On a recent Monday afternoon, Alice Jensen, a retired Colorado School of Mines administrator, enters the Surgical Trauma Intensive Care Unit at University of Colorado Hospital with a well-coiffed black standard poodle. Nurses flock to the dog, petting her, scratching her ears, and giving her treats.
The nurses’ attention seems to give pleasure to Jensen and her dog, Ebony, but they’re here on business. Jensen, a volunteer for UCH, checks in with the STICU charge nurse to see which patients are up for a visit from Ebony.
Jensen and Ebony have been visiting patients and hospital staff for five years as part of the UCH Volunteer Services Department’s Pet Partners program. Denver Pet Partners, a non-profit organization, provides training for dogs and handlers in order to prepare them for passing the 22-part skills and aptitude test that is necessary to becoming a certified Pet Partner.
The dogs’ job is to help comfort patients, but they need to be more than cute and friendly if they are to be allowed to wander the halls of the hospital and rub up against patients and medical staff. Along with their handlers, the dogs must pass a health screening. They must follow basic commands and be under the control of the handler at all times. Excessive licking is out.
Ebony is one of 10 pets and 11 handlers from the Pet Partners program at UCH who visit patients and staff throughout the hospital. They are more than simply cute and cuddly, said Jenny Ricklefs, MS, manager of Volunteer Services & Shadowing at UCH.
“Often these visits result in lowering people’s blood pressure. Patients comment that they don’t feel as much pain, and there are smiles where there weren’t any before,” Ricklefs said.
A welcome “paws”
On this Monday, Ebony’s first stop is with patient Anthony Troutner, who is being treated at the hospital after falling from a16-foot ladder. He’s got numerous broken bones and a punctured lung, but he smiles as Ebony nuzzles him.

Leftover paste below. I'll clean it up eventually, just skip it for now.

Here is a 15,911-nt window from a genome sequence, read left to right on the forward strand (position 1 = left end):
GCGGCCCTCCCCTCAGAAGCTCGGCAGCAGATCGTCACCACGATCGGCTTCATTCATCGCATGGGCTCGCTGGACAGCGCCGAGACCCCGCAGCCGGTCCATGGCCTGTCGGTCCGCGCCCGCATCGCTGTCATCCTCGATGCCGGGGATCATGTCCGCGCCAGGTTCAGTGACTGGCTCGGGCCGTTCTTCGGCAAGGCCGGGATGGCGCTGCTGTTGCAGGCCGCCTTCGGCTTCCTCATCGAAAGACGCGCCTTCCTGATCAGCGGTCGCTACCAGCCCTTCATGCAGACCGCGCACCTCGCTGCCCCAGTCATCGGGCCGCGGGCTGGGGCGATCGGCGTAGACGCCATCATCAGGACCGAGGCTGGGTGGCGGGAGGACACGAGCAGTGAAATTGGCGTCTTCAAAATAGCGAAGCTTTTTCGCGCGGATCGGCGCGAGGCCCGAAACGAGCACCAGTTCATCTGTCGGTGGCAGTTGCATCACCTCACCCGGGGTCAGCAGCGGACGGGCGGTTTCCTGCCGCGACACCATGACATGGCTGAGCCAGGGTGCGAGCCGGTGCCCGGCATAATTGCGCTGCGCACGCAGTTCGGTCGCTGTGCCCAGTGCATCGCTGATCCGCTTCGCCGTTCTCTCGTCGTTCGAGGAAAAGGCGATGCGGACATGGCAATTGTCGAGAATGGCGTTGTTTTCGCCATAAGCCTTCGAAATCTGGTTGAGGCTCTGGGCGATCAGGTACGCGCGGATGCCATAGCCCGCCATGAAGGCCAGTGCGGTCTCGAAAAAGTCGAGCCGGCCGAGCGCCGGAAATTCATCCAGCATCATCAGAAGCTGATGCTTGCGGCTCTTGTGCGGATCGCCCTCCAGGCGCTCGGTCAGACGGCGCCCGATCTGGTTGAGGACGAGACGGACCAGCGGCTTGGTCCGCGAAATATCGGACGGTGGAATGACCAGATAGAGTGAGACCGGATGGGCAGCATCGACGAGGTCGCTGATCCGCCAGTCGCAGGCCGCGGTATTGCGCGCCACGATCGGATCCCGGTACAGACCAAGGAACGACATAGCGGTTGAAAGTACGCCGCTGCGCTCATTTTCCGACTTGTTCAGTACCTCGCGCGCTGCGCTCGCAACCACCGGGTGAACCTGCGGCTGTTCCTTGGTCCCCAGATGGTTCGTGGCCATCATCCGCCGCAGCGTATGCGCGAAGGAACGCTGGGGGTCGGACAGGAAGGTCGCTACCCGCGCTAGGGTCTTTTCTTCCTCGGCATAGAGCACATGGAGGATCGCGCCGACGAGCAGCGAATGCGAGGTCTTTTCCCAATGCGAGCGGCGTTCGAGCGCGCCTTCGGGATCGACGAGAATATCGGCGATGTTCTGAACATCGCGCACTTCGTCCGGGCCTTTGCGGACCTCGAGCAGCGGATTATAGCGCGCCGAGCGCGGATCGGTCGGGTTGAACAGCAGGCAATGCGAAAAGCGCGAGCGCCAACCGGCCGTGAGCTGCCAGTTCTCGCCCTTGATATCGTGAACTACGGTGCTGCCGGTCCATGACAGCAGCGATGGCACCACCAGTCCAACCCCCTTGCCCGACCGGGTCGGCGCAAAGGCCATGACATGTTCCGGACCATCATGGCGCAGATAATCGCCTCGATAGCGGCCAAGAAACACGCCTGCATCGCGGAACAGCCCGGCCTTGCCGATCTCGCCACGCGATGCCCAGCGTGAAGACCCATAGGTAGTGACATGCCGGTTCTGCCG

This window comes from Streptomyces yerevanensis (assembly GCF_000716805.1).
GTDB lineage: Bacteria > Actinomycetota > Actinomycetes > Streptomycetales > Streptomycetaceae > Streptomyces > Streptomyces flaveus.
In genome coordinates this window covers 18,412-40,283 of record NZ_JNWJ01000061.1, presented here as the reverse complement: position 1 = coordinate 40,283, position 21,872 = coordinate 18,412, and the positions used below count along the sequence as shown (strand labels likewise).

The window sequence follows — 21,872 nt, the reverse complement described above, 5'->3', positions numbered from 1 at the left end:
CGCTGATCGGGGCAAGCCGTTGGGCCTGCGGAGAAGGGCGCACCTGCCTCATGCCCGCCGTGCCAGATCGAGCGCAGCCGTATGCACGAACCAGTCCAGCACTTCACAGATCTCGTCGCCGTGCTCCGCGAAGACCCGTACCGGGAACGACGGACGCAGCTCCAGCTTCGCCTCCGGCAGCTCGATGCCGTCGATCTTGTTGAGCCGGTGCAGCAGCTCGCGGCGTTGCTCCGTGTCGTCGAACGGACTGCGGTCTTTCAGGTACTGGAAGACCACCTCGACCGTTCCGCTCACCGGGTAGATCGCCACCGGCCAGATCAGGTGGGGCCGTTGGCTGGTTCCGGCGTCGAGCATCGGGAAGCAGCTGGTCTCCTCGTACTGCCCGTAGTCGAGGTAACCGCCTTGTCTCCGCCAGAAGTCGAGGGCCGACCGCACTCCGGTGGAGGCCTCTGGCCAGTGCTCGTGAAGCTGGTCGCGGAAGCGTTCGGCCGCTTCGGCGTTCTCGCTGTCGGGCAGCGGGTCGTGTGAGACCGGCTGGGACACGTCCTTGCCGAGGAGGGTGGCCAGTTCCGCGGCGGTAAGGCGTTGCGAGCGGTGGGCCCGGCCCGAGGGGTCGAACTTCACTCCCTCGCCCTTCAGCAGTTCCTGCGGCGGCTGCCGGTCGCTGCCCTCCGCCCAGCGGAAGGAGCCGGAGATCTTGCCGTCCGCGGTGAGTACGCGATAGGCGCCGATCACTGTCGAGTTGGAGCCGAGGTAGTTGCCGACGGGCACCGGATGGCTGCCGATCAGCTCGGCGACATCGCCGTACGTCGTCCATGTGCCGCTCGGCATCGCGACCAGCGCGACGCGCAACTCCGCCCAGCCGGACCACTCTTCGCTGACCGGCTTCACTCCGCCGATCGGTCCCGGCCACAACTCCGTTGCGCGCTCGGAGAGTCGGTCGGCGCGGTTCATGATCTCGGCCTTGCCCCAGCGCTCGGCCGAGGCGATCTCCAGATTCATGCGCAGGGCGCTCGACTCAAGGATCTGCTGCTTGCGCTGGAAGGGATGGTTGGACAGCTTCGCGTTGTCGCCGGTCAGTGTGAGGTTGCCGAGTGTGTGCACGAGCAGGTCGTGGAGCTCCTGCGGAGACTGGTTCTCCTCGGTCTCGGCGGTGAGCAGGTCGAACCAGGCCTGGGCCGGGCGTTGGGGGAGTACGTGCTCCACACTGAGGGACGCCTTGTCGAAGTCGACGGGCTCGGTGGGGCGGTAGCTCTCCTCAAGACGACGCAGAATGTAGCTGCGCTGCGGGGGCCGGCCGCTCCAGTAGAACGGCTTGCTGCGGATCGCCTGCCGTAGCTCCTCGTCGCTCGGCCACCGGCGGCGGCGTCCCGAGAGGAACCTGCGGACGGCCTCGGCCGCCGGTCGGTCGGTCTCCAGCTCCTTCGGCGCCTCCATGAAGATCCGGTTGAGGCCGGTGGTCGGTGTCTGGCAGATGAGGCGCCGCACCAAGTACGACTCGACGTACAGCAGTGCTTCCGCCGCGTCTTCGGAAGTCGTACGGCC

“I love dogs. Animals are good for hospitals, I think. They cheer people up,” says Troutner.
For Ebony, being a Pet Partner represents a kind of second chance. Jensen rescued her just before her owner planned to euthanize her. A vet advised Jensen to keep Ebony mentally stimulated, a good practice for the poodle breed. That made Ebony a natural to become a Pet Partner.
Jensen shares moving stories about her time with Ebony at UCH – how they were able to comfort a mom who was forced to choose between a heart transplant and the twins she was carrying and another time when they were able to provide company to a teenage boy who had just lost his mother.
“We never know what we’re going to get into until we get here,” says Jensen. “Sometimes we get pulled in by a doctor or someone and we never make it to where we were going.”
Are you experienced?
The Pet Partners program, and the positive impact it has on patients, is just one of the many programs that will be highlighted during UCHealth’s first Patient Experience Week, April 25-29. Patient Experience Week, sponsored at UCH by the Patient and Family Advisory Council (PFAC), is a national event, held annually, to celebrate and recognize health care staff who positively impact the lives of patients every day. The week was started by the Beryl Institute, a global group dedicated to improving the patient experience.
Allen Wentworth, RRT, M.Ed., FAARC, director of Respiratory Care and co-chair of the PFAC Leadership Team at UCH, said the goal of the week is to not only recognize and honor staff but to also to help “elevate” people’s understanding of the Patient and Family Centered Care (PFCC) program, which began at UCH in 2005.
The mission of the PFCC and the hospital-wide PFAC, which includes patients, family members and staff, is to advise and inform hospital staff and leaders in decisions about operations and policies. The goal: include the patient perspective and positively impact the patient experience.
In addition to the advisory council, the PFCC also includes unit-, clinic- and service line-based councils that offer recommendations about patient care in specific areas of the hospital. The list includes the Neonatal Intensive Care Unit, the Cancer Center, the Birth Center, and Radiology.
Yet awareness of patient-centered care sometimes lags, Wentworth said.
“Our fundamental care delivery model is patient and family centered care but I don’t feel like that piece of information has been spread around enough to where employees can speak to it and know what it is,” he said.
Wentworth says he hopes Patient Experience Week will educate staff about the PFCC program and encourage them to identify potential council members.
“We’re really trying to reach out to individuals that can help us look at the way we deliver care and to make sure our group is diverse enough, that we’re not overlooking anyone’s needs,” Wentworth said. “We want to reach out to not only different religions and ethnicities but also to those with different types of disabilities.”